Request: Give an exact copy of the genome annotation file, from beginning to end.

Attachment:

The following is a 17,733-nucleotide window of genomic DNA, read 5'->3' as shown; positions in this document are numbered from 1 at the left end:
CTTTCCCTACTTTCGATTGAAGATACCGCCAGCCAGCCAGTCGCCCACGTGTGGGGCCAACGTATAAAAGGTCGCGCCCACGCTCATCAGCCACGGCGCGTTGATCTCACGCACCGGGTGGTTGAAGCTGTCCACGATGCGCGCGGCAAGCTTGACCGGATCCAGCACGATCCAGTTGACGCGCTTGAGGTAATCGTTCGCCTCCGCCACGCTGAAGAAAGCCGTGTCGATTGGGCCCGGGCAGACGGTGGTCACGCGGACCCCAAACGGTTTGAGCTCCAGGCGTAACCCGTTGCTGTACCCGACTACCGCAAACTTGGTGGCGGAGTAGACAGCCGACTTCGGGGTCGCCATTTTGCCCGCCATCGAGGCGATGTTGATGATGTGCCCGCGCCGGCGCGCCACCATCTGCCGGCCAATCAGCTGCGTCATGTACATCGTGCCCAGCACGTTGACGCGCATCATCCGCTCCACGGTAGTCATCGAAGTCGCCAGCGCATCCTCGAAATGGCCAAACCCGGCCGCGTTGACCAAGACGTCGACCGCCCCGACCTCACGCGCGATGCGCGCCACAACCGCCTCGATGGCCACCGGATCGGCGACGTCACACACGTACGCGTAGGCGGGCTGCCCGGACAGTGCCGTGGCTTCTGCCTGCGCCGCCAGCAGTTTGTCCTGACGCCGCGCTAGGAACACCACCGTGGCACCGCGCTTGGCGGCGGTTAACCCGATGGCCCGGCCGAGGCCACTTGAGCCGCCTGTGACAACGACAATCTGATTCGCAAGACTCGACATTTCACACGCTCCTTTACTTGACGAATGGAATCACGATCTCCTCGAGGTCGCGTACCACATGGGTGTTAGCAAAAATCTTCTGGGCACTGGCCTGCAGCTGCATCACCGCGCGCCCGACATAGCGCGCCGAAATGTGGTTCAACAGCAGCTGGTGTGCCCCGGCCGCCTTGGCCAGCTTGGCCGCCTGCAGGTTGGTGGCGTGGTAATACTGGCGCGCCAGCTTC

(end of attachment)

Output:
The following is a 17,733-nucleotide window of genomic DNA, read 5'->3' as shown; positions in this document are numbered from 1 at the left end:
CTTTCCCTACTTTCGATTGAAGATACCGCCAGCCAGCCAGTCGCCCACGTGTGGGGCCAACGTATAAAAGGTCGCGCCCACGCTCATCAGCCACGGCGCGTTGATCTCACGCACCGGGTGGTTGAAGCTGTCCACGATGCGCGCGGCAAGCTTGACCGGATCCAGCACGATCCAGTTGACGCGCTTGAGGTAATCGTTCGCCTCCGCCACGCTGAAGAAAGCCGTGTCGATTGGGCCCGGGCAGACGGTGGTCACGCGGACCCCAAACGGTTTGAGCTCCAGGCGTAACCCGTTGCTGTACCCGACTACCGCAAACTTGGTGGCGGAGTAGACAGCCGACTTCGGGGTCGCCATTTTGCCCGCCATCGAGGCGATGTTGATGATGTGCCCGCGCCGGCGCGCCACCATCTGCCGGCCAATCAGCTGCGTCATGTACATCGTGCCCAGCACGTTGACGCGCATCATCCGCTCCACGGTAGTCATCGAAGTCGCCAGCGCATCCTCGAAATGGCCAAACCCGGCCGCGTTGACCAAGACGTCGACCGCCCCGACCTCACGCGCGATGCGCGCCACAACCGCCTCGATGGCCACCGGATCGGCGACGTCACACACGTACGCGTAGGCGGGCTGCCCGGACAGTGCCGTGGCTTCTGCCTGCGCCGCCAGCAGTTTGTCCTGACGCCGCGCTAGGAACACCACCGTGGCACCGCGCTTGGCGGCGGTTAACCCGATGGCCCGGCCGAGGCCACTTGAGCCGCCTGTGACAACGACAATCTGATTCGCAAGACTCGACATTTCACACGCTCCTTTACTTGACGAATGGAATCACGATCTCCTCGAGGTCGCGTACCACATGGGTGTTAGCAAAAATCTTCTGGGCACTGGCCTGCAGCTGCATCACCGCGCGCCCGACATAGCGCGCCGAAATGTGGTTCAACAGCAGCTGGTGTGCCCCGGCCGCCTTGGCCAGCTTGGCCGCCTGCAGGTTGGTGGCGTGGTAATACTGGCGCGCCAGCTTC